Manners Maketh Man

Some pearls of wisdom from Giovanni della Casa, Galateo (c. 1555), trans. Robert Peterson (1576), reprinted in The Portable Renaissance Reader, eds. James Bruce Ross and Mary Martin McLaughlin (1953). 


There is no doubt, but who so disposes himself to live, not in solitary and desert places, as hermits, but in fellowship with men and in populous cities, will think it a very necessary thing to have skill to put himself forth comely and seemly, in his fashions, gestures, and manners. 

We say, then, that every act that offends any of the common senses, or overthwarts a man’s will and desire, or else presents to the imagination and conceit matters unpleasant, and that likewise which the mind does abhor, such things I saw be naught, and must not be used. 

I like it ill to see a gentleman settle himself to do the needs of nature in presence of men, and after he has done to truss himself again before them. Neither would I have him (if I may give him counsel), when he comes from such an occupation, so much as wash his hands in the sight of honest company, for that the cause of his washing puts them in mind of some filthy matter that has been done apart. 

And much worse I like it, who reach some sinking thing unto a man to smell until it, as it is many a man’s fashion to do with importunate means, yes , thrusting it unto their noes, saying, “Foh, see I pray you, how this does stink,’ where they should rather say, “Smell not unto it, for it has an ill scent.” 

We must also beware we do not sing, and specially alone, if we have an untuneful voice, which is a common fault with most men; and yet, he that is of nature least apt unto it, does use it most. 

When you have blown your nose, use not to open your handkerchief, to glare upon your snot, as if you had pearls and rubies fallen from your brains, for these be slovenly parts, enough to cause men, not so much not to love us, as if they did love us, to unlove us again. 

When a man talks with one, it is no good manner to come so near, that he must needs breathe in his face; for there be many that cannot abide to feel the air of another man’s breath, albeit there come no ill savor from him.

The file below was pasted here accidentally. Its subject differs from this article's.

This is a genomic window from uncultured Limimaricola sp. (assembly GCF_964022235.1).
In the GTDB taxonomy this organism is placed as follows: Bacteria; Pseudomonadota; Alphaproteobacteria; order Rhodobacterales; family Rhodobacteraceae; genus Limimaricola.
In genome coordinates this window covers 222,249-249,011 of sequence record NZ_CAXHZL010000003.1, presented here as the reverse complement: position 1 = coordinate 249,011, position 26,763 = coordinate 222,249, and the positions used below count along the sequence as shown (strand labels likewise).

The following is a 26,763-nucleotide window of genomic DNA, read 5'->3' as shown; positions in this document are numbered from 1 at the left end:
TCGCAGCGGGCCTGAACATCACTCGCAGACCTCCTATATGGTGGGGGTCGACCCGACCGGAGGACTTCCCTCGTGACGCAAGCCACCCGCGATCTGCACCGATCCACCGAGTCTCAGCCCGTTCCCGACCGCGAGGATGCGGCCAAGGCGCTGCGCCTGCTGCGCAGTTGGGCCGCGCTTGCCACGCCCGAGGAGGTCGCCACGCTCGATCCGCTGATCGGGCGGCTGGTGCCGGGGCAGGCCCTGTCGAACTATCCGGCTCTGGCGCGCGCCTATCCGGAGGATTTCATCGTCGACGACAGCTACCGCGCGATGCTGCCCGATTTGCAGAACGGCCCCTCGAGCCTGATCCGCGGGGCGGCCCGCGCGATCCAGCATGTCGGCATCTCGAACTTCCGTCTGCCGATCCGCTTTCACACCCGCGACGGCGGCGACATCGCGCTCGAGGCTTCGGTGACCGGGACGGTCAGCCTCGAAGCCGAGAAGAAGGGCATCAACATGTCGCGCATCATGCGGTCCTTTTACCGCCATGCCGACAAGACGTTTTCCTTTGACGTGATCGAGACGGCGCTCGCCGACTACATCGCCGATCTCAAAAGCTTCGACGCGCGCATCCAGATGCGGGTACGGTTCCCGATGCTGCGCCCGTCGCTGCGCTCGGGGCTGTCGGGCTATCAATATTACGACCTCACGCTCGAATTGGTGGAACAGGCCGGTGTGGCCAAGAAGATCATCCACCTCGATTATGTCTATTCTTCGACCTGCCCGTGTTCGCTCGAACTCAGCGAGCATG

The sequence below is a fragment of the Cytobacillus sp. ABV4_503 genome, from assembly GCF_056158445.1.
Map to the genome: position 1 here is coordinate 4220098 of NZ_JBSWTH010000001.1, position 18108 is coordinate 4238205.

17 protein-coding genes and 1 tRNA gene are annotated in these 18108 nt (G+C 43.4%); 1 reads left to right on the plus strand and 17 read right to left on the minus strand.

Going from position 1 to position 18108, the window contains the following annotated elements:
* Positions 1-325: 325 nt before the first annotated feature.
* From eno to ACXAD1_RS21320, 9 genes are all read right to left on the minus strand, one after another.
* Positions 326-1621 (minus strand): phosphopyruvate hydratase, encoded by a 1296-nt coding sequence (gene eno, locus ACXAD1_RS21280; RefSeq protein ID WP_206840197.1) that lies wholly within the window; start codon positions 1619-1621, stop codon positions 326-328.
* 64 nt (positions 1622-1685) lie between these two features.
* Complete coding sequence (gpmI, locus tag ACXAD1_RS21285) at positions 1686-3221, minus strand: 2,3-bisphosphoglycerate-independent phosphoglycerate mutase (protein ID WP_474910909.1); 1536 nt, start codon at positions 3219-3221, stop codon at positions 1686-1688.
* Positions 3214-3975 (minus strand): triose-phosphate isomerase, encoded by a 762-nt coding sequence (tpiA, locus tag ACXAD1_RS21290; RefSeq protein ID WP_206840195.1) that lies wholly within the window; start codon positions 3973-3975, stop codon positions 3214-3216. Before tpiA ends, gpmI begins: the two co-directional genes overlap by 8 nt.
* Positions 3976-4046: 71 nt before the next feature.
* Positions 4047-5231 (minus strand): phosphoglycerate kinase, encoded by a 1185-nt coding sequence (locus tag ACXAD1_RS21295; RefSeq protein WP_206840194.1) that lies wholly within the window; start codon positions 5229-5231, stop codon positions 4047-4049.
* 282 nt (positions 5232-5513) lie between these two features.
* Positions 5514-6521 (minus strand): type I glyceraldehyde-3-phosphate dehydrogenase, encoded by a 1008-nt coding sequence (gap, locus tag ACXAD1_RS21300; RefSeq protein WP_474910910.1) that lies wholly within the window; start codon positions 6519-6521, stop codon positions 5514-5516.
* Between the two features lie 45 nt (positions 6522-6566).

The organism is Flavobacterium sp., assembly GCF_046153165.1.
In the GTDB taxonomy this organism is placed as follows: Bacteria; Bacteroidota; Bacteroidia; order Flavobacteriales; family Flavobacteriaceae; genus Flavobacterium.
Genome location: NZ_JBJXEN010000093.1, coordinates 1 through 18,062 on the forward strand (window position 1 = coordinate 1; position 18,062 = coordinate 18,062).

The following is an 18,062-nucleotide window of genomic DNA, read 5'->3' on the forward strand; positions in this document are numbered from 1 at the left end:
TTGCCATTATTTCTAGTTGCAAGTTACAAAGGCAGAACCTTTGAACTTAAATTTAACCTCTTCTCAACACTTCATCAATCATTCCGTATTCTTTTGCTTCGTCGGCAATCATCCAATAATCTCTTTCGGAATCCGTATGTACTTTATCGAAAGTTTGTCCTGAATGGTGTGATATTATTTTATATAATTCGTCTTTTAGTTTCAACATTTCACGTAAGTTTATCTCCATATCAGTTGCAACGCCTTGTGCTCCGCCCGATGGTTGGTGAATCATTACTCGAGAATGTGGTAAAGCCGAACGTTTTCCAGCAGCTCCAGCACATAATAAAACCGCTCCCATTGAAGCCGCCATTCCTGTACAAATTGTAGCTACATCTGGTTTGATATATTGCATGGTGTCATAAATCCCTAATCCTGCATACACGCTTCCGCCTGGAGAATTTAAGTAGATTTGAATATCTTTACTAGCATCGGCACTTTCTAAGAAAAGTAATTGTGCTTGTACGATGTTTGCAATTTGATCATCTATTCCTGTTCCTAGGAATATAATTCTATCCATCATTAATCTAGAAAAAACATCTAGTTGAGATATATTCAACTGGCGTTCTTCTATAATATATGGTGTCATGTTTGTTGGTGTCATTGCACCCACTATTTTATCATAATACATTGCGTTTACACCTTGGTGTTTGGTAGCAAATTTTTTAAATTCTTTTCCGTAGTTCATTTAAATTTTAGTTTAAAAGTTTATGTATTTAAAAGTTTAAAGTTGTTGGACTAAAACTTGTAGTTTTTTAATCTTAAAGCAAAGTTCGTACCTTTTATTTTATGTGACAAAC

They do very ill that now and then pull out a letter out of their pocket to read it, as if they had great matters of charge and affairs of the commonwealth committed unto them. But they are much more to be blamed, that pull out their knives or their scissors, and do nothing else but pare their nails, as if they made no account at all of the company, and would seek some other solace to pass the time away. 

Let not a man so sit that he turn his tail to him that sits next to him, nor lie tottering with one leg so high above the other that a man may see all bare that his clothes would cover. 

It ill becomes a man when he is in company to be sad, musing, and full of contemplation. And albeit it may be suffered perchance in them that have long beaten their brains in these mathematical studies, which are called (as I take it) the liberal arts, yet without doubt ti may not be borne in other men. For even these studious fellows, at such time, when they be so full of their muses, should be much wiser to get themselves alone.

In speech a man may err many ways. And first in the matter itself, that is in the talk, which may not be vain or filthy. For they that do hear it will not abide it; as you talk they take no pleasure to hear but rather scorn the speech and the speaker both. Again, a man must not love any question of matters that be too deep and too subtle, because it is hardly understood of the most. And a man mush watchfully foresee that the matter be such as none of the company may blush to hear it, or receive any shame by the tale. Neither must he talk of any filthy matter, albeit a man would take a pleasure to hear it; for it ill becomes an honest gentleman to seek to please but in things that be honest.

Neither in sport nor in earnest must a man speak anything against God or His saints, how witty or pleasant soever the matter be. Wherein the company that Giovanni Boccaccio has brought to speak in his novels and tales has erred so much that methinks every good body may justly blame them for it. 

And they do as much amiss, too, that never have other things in their mouth than their children, their wife, and their nurse. “My little boy made me so laugh yesterday; hear you, you never saw a sweeter babe in your life. My wife is such a one, Cecchina told me; of truth you would not believe what a wit she has.” There is none so idle a body that will either intend to answer or abide to hear such foolish prittle-prattle. For it irks a man’s ears to hearken unto it. 

There become again so curious in telling their dreams from point to point, using such wonder and admiration withal, that it makes a man’s heart ache to hear them, and especially because they be such kind of people as it is labor lost to hear, even the very best exploits they do when they be most awake and labor most to show their best. 

It is not enough for a man to do things that be good but he must also have a care he does them with a good grace.